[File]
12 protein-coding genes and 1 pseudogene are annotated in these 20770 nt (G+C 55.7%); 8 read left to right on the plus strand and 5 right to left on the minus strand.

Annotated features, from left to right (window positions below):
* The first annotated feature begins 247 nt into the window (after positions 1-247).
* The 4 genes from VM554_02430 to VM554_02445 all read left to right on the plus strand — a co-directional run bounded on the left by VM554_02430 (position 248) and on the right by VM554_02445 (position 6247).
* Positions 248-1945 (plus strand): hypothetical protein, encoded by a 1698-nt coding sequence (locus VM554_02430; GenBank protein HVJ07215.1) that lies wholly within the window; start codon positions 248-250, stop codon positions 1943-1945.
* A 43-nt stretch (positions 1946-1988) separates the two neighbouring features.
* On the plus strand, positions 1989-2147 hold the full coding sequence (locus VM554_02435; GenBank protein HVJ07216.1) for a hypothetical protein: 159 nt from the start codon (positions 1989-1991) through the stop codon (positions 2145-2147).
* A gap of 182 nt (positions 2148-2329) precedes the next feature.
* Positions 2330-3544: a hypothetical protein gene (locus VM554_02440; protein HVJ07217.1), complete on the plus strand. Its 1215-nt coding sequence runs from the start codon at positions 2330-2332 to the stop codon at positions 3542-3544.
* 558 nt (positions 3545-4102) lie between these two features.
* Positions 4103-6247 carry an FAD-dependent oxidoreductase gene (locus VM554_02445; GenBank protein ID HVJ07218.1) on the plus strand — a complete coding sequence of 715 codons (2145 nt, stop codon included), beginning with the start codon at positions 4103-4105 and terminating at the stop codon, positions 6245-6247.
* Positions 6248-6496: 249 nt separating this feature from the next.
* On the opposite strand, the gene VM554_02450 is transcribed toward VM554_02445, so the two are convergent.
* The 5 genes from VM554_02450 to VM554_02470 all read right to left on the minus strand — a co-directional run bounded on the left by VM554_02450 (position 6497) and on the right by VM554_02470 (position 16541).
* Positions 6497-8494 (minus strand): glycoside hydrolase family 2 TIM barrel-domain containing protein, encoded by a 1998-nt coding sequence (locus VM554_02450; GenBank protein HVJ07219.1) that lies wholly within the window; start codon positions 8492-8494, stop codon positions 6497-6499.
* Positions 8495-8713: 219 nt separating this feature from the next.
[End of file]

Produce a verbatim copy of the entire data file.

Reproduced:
12 protein-coding genes and 1 pseudogene are annotated in these 20770 nt (G+C 55.7%); 8 read left to right on the plus strand and 5 right to left on the minus strand.

Annotated features, from left to right (window positions below):
* The first annotated feature begins 247 nt into the window (after positions 1-247).
* The 4 genes from VM554_02430 to VM554_02445 all read left to right on the plus strand — a co-directional run bounded on the left by VM554_02430 (position 248) and on the right by VM554_02445 (position 6247).
* Positions 248-1945 (plus strand): hypothetical protein, encoded by a 1698-nt coding sequence (locus VM554_02430; GenBank protein HVJ07215.1) that lies wholly within the window; start codon positions 248-250, stop codon positions 1943-1945.
* A 43-nt stretch (positions 1946-1988) separates the two neighbouring features.
* On the plus strand, positions 1989-2147 hold the full coding sequence (locus VM554_02435; GenBank protein HVJ07216.1) for a hypothetical protein: 159 nt from the start codon (positions 1989-1991) through the stop codon (positions 2145-2147).
* A gap of 182 nt (positions 2148-2329) precedes the next feature.
* Positions 2330-3544: a hypothetical protein gene (locus VM554_02440; protein HVJ07217.1), complete on the plus strand. Its 1215-nt coding sequence runs from the start codon at positions 2330-2332 to the stop codon at positions 3542-3544.
* 558 nt (positions 3545-4102) lie between these two features.
* Positions 4103-6247 carry an FAD-dependent oxidoreductase gene (locus VM554_02445; GenBank protein ID HVJ07218.1) on the plus strand — a complete coding sequence of 715 codons (2145 nt, stop codon included), beginning with the start codon at positions 4103-4105 and terminating at the stop codon, positions 6245-6247.
* Positions 6248-6496: 249 nt separating this feature from the next.
* On the opposite strand, the gene VM554_02450 is transcribed toward VM554_02445, so the two are convergent.
* The 5 genes from VM554_02450 to VM554_02470 all read right to left on the minus strand — a co-directional run bounded on the left by VM554_02450 (position 6497) and on the right by VM554_02470 (position 16541).
* Positions 6497-8494 (minus strand): glycoside hydrolase family 2 TIM barrel-domain containing protein, encoded by a 1998-nt coding sequence (locus VM554_02450; GenBank protein HVJ07219.1) that lies wholly within the window; start codon positions 8492-8494, stop codon positions 6497-6499.
* Positions 8495-8713: 219 nt separating this feature from the next.